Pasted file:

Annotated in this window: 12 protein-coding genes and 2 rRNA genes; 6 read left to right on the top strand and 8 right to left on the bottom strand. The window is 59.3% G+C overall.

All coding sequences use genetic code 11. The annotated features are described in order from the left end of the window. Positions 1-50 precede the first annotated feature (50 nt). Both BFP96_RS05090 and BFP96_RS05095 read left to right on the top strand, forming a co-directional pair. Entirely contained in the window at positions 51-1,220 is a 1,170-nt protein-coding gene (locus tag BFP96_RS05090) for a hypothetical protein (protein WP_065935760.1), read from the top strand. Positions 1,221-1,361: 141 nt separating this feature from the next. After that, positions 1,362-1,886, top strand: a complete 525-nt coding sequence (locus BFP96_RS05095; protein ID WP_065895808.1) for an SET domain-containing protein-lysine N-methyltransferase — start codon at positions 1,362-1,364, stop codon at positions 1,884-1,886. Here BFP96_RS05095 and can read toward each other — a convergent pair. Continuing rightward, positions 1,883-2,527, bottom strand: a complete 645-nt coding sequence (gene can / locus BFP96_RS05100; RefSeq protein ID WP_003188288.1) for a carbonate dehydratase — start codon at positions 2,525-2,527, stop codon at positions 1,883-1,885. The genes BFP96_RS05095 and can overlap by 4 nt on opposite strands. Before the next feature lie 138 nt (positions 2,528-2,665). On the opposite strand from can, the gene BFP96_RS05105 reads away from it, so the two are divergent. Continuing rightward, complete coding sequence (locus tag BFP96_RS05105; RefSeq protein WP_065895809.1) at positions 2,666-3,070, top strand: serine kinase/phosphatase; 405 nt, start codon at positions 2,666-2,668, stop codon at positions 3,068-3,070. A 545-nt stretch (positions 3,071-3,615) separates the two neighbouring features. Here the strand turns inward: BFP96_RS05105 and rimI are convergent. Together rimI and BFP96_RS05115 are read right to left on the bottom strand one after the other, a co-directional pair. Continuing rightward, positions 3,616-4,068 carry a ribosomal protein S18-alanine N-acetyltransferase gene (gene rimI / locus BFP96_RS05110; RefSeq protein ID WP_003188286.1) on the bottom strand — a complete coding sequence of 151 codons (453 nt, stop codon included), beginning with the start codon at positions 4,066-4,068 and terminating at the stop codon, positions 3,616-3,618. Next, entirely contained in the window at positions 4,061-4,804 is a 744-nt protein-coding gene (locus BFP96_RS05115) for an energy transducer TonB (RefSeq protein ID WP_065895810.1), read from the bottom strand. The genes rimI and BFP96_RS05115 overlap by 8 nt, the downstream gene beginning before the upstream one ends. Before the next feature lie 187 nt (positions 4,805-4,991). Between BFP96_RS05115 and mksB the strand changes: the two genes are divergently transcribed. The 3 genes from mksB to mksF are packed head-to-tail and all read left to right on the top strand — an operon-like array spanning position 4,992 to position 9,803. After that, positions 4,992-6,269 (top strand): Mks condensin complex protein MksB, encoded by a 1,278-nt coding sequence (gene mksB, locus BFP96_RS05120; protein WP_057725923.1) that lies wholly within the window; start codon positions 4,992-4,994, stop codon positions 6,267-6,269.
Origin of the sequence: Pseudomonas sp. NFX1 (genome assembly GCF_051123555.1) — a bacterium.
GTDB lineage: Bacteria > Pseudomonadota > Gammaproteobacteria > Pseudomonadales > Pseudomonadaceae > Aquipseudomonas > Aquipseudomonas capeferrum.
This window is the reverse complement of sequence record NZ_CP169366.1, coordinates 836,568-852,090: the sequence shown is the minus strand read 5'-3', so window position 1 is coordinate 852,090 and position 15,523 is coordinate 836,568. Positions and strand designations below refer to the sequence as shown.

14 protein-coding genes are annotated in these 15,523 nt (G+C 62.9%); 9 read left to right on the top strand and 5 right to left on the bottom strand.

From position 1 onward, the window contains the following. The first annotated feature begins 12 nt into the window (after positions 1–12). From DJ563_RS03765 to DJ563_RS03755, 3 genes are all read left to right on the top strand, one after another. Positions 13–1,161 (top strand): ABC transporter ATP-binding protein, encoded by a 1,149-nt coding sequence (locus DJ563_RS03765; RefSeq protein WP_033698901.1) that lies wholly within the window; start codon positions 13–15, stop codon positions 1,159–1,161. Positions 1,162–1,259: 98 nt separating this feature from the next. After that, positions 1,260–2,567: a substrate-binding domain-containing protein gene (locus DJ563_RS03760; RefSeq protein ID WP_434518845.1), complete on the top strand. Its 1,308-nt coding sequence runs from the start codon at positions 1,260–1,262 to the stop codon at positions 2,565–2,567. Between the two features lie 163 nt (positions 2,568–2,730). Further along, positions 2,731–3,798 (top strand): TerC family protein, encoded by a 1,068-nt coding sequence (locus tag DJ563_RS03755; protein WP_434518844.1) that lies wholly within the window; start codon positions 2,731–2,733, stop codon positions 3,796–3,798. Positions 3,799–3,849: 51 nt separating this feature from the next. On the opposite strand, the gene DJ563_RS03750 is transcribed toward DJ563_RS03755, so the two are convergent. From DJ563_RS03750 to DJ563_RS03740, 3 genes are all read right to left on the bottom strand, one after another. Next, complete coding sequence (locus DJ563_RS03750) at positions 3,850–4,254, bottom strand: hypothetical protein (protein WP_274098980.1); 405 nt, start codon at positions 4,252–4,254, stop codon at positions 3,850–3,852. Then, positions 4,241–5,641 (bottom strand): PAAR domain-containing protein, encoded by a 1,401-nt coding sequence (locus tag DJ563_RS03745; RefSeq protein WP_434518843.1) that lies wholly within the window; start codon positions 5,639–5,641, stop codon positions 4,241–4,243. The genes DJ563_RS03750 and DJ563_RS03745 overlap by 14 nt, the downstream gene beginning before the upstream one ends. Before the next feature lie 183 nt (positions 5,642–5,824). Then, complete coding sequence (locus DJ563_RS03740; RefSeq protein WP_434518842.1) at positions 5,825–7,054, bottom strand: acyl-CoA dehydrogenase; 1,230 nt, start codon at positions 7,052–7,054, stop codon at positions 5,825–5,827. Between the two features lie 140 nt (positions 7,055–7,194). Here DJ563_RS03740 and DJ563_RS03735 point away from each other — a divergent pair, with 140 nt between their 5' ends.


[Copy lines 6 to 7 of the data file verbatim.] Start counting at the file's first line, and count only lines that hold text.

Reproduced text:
14 protein-coding genes are annotated in these 15,523 nt (G+C 62.9%); 9 read left to right on the top strand and 5 right to left on the bottom strand.

From position 1 onward, the window contains the following. The first annotated feature begins 12 nt into the window (after positions 1–12). From DJ563_RS03765 to DJ563_RS03755, 3 genes are all read left to right on the top strand, one after another. Positions 13–1,161 (top strand): ABC transporter ATP-binding protein, encoded by a 1,149-nt coding sequence (locus DJ563_RS03765; RefSeq protein WP_033698901.1) that lies wholly within the window; start codon positions 13–15, stop codon positions 1,159–1,161. Positions 1,162–1,259: 98 nt separating this feature from the next. After that, positions 1,260–2,567: a substrate-binding domain-containing protein gene (locus DJ563_RS03760; RefSeq protein ID WP_434518845.1), complete on the top strand. Its 1,308-nt coding sequence runs from the start codon at positions 1,260–1,262 to the stop codon at positions 2,565–2,567. Between the two features lie 163 nt (positions 2,568–2,730). Further along, positions 2,731–3,798 (top strand): TerC family protein, encoded by a 1,068-nt coding sequence (locus tag DJ563_RS03755; protein WP_434518844.1) that lies wholly within the window; start codon positions 2,731–2,733, stop codon positions 3,796–3,798. Positions 3,799–3,849: 51 nt separating this feature from the next. On the opposite strand, the gene DJ563_RS03750 is transcribed toward DJ563_RS03755, so the two are convergent. From DJ563_RS03750 to DJ563_RS03740, 3 genes are all read right to left on the bottom strand, one after another. Next, complete coding sequence (locus DJ563_RS03750) at positions 3,850–4,254, bottom strand: hypothetical protein (protein WP_274098980.1); 405 nt, start codon at positions 4,252–4,254, stop codon at positions 3,850–3,852. Then, positions 4,241–5,641 (bottom strand): PAAR domain-containing protein, encoded by a 1,401-nt coding sequence (locus tag DJ563_RS03745; RefSeq protein WP_434518843.1) that lies wholly within the window; start codon positions 5,639–5,641, stop codon positions 4,241–4,243. The genes DJ563_RS03750 and DJ563_RS03745 overlap by 14 nt, the downstream gene beginning before the upstream one ends. Before the next feature lie 183 nt (positions 5,642–5,824). Then, complete coding sequence (locus DJ563_RS03740; RefSeq protein WP_434518842.1) at positions 5,825–7,054, bottom strand: acyl-CoA dehydrogenase; 1,230 nt, start codon at positions 7,052–7,054, stop codon at positions 5,825–5,827. Between the two features lie 140 nt (positions 7,055–7,194). Here DJ563_RS03740 and DJ563_RS03735 point away from each other — a divergent pair, with 140 nt between their 5' ends.